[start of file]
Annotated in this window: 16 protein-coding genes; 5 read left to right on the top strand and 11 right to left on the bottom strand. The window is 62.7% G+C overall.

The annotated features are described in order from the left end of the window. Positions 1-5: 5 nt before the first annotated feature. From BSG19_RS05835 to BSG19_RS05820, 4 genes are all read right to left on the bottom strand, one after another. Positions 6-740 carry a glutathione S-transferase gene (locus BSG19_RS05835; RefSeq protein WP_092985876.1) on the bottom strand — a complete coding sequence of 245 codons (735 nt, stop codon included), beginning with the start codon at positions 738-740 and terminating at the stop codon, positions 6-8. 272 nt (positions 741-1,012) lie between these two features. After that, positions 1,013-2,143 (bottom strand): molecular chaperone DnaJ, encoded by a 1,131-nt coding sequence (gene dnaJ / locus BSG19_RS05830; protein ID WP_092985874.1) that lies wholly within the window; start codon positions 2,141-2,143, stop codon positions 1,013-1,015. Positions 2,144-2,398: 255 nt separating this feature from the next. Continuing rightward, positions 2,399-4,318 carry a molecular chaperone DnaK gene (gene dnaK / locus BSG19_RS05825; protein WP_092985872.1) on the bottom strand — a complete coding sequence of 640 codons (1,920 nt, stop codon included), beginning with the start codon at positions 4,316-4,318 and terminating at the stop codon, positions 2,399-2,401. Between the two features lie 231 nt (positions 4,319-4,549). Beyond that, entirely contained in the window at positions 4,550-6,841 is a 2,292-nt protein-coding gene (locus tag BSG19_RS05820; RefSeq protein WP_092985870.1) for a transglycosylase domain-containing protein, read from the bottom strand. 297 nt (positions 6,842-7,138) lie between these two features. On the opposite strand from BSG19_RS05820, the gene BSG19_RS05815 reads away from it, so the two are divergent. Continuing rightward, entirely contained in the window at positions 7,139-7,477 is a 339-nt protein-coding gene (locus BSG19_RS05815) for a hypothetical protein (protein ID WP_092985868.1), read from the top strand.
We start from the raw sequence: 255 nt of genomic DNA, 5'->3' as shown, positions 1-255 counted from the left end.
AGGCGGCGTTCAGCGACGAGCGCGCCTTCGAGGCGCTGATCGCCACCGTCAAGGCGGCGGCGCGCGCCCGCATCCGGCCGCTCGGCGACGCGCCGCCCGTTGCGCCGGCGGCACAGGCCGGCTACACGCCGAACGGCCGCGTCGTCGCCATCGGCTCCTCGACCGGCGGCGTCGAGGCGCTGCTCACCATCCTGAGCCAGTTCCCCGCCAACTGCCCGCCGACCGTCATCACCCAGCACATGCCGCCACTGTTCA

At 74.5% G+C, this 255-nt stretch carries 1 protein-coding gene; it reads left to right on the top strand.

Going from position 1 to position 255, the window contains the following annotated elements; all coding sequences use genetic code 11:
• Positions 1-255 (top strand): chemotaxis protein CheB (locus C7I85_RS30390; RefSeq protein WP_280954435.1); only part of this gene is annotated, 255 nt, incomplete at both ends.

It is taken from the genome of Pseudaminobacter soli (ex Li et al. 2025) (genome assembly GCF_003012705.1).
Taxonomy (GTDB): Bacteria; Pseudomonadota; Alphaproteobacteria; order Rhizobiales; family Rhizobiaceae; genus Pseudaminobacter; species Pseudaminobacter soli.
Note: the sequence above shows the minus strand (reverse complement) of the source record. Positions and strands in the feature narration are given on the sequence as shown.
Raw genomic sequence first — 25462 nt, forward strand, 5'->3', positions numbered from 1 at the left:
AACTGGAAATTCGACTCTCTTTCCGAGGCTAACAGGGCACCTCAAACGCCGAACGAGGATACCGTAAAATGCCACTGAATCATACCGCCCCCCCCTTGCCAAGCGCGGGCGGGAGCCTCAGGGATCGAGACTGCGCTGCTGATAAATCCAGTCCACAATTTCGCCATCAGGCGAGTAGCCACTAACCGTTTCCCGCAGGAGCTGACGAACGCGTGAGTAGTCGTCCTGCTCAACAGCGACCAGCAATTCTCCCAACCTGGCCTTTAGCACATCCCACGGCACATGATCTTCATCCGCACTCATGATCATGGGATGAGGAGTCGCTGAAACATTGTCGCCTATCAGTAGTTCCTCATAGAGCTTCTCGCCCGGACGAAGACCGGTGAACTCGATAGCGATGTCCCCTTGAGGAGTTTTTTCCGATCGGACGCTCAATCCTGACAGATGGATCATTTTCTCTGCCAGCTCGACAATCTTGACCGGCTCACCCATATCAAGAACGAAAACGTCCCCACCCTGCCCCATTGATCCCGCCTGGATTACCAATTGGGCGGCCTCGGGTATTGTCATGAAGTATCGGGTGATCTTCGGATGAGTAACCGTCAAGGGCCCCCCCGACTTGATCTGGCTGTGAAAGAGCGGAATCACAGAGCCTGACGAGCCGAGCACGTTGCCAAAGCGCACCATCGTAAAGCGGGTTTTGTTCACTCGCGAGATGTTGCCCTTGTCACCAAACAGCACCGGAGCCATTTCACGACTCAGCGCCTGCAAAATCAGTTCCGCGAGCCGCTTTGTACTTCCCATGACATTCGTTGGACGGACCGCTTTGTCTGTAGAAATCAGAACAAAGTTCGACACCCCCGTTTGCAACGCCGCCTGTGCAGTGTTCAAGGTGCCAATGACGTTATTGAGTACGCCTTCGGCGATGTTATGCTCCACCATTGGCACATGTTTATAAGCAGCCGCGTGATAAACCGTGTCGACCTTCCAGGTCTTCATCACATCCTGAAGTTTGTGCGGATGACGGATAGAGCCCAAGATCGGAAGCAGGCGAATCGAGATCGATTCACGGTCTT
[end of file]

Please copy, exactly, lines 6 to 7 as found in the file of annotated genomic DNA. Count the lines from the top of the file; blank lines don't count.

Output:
Going from position 1 to position 255, the window contains the following annotated elements; all coding sequences use genetic code 11:
• Positions 1-255 (top strand): chemotaxis protein CheB (locus C7I85_RS30390; RefSeq protein WP_280954435.1); only part of this gene is annotated, 255 nt, incomplete at both ends.